Rep. Morgan Griffith encourages students to participate in 2019 Congressional App Challenge

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Congressman Griffith with last year’s winners, Lebanon High School students Roger Mullins, William Osborne and Nathanael Ray, pictured from left to right. Every Craig County middle and high school student is encouraged to participate in the competition this year.

Shawn Nowlin
shawn.nowlin@mainstreetnewspapers.com

U.S. Rep. Morgan Griffith is encouraging teenagers in Virginia’s 9th District to participate in the Congressional App Challenge (CAC). Created five years ago by the House of Representatives, CAC is a bipartisan effort to encourage students to grasp how to code through yearly competitions. It is supported by over 250 Members of Congress in their home districts.

The challenge is open to all middle and high school students, regardless of coding level experience. Participants can either work on their own or as part of a team up to four students. If competing as a team, at least two must be eligible to compete in the district in which they are participating.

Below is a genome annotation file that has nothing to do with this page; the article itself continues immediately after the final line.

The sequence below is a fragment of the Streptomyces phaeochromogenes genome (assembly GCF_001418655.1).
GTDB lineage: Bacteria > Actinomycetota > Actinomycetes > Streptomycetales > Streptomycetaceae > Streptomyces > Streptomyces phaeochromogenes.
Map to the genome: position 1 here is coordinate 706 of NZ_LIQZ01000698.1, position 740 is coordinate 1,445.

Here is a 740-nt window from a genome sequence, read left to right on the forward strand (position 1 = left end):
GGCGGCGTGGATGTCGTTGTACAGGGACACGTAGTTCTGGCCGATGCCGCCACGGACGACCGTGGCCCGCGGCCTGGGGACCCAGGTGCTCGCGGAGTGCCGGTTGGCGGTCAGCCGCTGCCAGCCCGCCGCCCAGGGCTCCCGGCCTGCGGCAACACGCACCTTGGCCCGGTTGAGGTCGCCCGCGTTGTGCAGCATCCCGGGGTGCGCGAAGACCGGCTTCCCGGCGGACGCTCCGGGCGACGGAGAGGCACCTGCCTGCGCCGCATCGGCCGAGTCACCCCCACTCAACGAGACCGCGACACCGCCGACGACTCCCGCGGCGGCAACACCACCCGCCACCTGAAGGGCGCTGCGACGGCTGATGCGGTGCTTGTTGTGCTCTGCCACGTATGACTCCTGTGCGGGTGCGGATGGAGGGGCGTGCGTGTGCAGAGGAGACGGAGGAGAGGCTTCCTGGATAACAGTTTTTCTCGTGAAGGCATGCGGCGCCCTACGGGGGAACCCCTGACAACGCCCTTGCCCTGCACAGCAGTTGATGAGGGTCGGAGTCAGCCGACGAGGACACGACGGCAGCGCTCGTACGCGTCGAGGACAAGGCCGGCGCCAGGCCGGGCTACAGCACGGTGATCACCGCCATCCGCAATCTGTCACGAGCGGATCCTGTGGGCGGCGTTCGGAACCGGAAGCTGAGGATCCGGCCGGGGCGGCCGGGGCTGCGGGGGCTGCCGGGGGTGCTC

STEM, which stands for Science, Technology, Engineering and Math, was first coined as an educational concept by the National Science Foundation in the early 2000s. Despite representing almost half of the population, women account for less than 25 percent of the STEM workforce.

“The Congressional App Challenge offers high school students the opportunity to display their talents, engage their creativity and explore the fields of STEM education,” Rep. Griffith said. “Last year’s Ninth District winners were Lebanon High School students Roger Mullins, William Osborne and Nathanael Ray, with their app VoteIT. I look forward to the ideas this year’s competitors will bring forward and develop.”

The first Congressional Challenge App took place in 2015. Since then, the program has inspired more than 1,400 students across 45 states and territories to code approximately 4,000 apps for tablets, desktop PCs, mobiles, web and other platforms.

“This app challenge was designed to highlight the value of computer science and STEM education, help to shine a light on the growing importance of these skills and encourage student engagement,” said Kevin Baird, Rep. Griffith’s Communications Director. “After winners are selected, they are invited to attend the #HouseOfCode Capitol Hill reception in Washington, D.C, where they demonstrate their apps to Members of Congress. They will also receive $250 in Amazon Web Service credits and get to have their work featured on the website of the House of Representatives.”

The deadline to submit an app is Friday, November 1. Visit www.CongressionalAppChallenge.us to register or obtain more information about the competition.

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